The CRUD operations add another layer of complexity on table/list UI. To simplify that we should:

  1. When the user edits details, hide or disable as many buttons and clickable items as possible to reduce complexity and prevent incorrect user actions.
  2. After the user creates a new record, to assure the user that the new record is inserted into the list, we can keep the current search filter and sort order and navigate to the page containing the new record if the new record is not filtered out by the search filter. You can also change the current filter or sort order to show only the new record or show the new record on top of the list. But that would change user’s original filter or sorting order. If the user wants the previous filter and sorting order, they have to redo the search or sorting, which is extra trouble for the user. With a configurable component mentioned earlier in this article, the developer could easily refresh the list to show the page containing the new record.

2.4. Data Relationship

In data-rich applications, sometimes the data model is very complicated. Tens of types of data could have a relationship with each other. The relationship is either a reference field pointing to other data or a relationship table consisting of multiple types’ logical keys. So the challenge is how to make the UI easy for users to navigate through the relationship, research the relationship, and view multiple related data sets at the same time.

We can’t present all relationships corresponding to one piece of data on the same page because:

  1. There could be too many related data sets to present on one page.
  2. It makes data points hard to find and focus on a particular relationship.

Therefore, for each data type and its relationships, we should figure out the most important relationships for the user and then present these relationships on the same page. For other relationships, we can put a reference link in the detail view to allow the user to click it and view it in another window or page.

The following UI features could help better show data relationships:

  1. For each data object, only show its minimum identifiers on the page and show its details in a separate window or pop-up window. To make it easy for the user to identify individual data objects, we could display minimum identifiers on the table or list. Users could click the data to see the full detail of it in a pop-up window or separate window. In this way, we can display more data and related data in one page and not make it look too crowded.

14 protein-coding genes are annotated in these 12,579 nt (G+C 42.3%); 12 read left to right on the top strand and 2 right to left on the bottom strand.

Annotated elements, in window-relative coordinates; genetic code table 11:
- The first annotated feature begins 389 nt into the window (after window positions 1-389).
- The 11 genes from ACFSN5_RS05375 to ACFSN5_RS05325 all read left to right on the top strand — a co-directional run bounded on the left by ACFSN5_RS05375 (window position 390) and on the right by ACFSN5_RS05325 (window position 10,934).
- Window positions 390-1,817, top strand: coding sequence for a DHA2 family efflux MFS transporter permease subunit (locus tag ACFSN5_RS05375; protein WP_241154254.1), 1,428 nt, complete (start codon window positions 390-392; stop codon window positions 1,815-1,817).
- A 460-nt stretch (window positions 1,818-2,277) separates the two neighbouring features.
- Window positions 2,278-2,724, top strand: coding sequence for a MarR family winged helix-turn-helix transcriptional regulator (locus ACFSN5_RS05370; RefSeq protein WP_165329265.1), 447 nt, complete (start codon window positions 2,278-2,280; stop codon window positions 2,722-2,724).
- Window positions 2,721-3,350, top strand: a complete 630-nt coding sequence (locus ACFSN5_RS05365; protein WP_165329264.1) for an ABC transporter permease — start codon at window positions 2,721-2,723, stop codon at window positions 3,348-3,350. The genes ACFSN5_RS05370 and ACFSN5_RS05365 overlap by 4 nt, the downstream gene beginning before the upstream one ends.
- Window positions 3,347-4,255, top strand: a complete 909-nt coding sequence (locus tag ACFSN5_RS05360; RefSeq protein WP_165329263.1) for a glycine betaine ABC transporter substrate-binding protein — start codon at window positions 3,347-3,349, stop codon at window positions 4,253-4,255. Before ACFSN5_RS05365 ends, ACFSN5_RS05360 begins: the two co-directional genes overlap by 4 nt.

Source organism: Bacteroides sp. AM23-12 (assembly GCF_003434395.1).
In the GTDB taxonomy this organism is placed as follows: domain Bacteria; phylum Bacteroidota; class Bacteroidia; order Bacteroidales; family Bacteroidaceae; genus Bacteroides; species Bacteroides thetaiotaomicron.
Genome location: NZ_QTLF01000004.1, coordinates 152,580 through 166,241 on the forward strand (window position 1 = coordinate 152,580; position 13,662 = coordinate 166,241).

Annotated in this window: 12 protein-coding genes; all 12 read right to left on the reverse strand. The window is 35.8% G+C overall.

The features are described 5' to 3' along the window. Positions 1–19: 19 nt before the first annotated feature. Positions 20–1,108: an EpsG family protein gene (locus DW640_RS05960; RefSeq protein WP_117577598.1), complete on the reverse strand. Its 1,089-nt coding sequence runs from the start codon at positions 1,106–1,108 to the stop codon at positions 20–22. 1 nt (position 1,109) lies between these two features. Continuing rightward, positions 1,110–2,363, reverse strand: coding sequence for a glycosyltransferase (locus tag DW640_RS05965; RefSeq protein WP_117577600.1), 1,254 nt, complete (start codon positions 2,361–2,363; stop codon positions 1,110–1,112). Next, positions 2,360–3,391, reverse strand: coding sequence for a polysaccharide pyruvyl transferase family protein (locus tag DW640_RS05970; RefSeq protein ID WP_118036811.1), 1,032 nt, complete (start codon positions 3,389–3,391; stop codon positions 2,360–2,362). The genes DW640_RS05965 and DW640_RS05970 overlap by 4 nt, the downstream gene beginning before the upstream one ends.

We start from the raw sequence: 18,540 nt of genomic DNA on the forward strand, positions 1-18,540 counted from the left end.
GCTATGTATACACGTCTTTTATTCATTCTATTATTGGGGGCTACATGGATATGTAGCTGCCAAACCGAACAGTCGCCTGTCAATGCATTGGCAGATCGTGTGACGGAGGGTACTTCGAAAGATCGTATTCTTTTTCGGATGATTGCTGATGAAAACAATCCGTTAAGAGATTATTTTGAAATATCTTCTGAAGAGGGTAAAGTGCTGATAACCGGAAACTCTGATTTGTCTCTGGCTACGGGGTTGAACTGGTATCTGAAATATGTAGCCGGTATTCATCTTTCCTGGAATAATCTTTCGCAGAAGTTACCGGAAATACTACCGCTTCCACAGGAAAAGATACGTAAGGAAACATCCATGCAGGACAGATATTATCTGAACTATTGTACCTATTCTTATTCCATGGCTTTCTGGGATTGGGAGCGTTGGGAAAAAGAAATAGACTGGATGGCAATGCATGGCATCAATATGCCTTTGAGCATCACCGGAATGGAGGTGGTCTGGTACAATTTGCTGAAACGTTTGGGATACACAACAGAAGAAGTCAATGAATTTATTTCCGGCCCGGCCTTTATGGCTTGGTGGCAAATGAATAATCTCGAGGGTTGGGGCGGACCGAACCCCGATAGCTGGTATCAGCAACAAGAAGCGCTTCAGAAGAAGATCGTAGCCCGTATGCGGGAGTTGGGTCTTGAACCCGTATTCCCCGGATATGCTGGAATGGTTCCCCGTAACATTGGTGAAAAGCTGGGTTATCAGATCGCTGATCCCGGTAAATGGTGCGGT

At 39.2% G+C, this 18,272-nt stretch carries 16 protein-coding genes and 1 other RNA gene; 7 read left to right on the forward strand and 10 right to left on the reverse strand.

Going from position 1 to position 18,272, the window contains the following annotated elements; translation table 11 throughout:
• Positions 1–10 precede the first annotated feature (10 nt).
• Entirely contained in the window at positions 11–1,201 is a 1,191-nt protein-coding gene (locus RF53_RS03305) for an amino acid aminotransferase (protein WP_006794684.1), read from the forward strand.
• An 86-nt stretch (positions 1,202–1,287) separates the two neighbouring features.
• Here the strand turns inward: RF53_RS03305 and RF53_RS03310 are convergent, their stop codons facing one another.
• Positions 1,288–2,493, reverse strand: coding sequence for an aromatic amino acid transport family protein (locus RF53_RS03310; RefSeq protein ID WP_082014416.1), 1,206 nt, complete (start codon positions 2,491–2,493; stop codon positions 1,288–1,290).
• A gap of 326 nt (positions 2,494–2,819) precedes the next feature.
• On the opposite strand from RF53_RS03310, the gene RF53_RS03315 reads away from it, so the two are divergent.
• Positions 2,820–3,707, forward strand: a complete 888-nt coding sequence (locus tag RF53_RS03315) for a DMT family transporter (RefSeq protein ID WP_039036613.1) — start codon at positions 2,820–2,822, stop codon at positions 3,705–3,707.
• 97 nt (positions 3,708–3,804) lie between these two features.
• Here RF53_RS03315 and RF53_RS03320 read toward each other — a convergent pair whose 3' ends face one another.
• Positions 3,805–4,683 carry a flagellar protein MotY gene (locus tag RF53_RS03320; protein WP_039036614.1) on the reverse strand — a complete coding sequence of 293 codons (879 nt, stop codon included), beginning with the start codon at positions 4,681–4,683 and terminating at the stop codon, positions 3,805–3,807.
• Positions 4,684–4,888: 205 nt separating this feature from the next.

2. Show data relationships in a graph. This is only suitable for the relationship graph which has moderate depth and breadth. If a data set has 1 million related data points, we should show these data points in a separate table with pagination instead, because there would be no space to show the whole graph.
  3. For less important relationships or the relationship between large data sets, show them in a separate window, table, or list.

2.5. Tree UI

Tree UIs are a special type of data relationship which is both simple and frequently used in different applications.

There are two main types of tree UI:

  1. Show the whole tree in one table with a collapse and fold structure.
      • Pros
        • Clear tree structure.
        • Single table, simple and straight forward, saves space.
        • Easy to support a single search on all tree nodes.
      • Cons
        • Hard to do pagination.
        • No good way to show 1 million children under the same parent.
        • Makes the UI very complicated if children and parents have different columns.
    UI example:
  2. A list of lists. Each list represents one level of nodes and all lists are placed in vertical order. Inside each list, tree nodes of the same level and the same parent are placed in horizontal order.
      • Pros
        • Easy to support pagination on each level so that we can divide 1 million children into pages.
        • Easy to support search filters on each level.
        • Parent and child could have different columns.
      • Cons
        • Takes up too much vertical space especially when we want to show multiple columns in each list.
        • Hard to support a single search on all tree nodes.
    UI example:

2.6. Concurrency and Consistency

Concurrency and consistency are two big concerns in data-rich UIs.

Concurrency could happen when users perform CRUD operations. Two users could update the same record at or around the same time. Two users could also create new records with the same identifier at or around the same time. One user could update one record and another user could delete that record at or around the same time.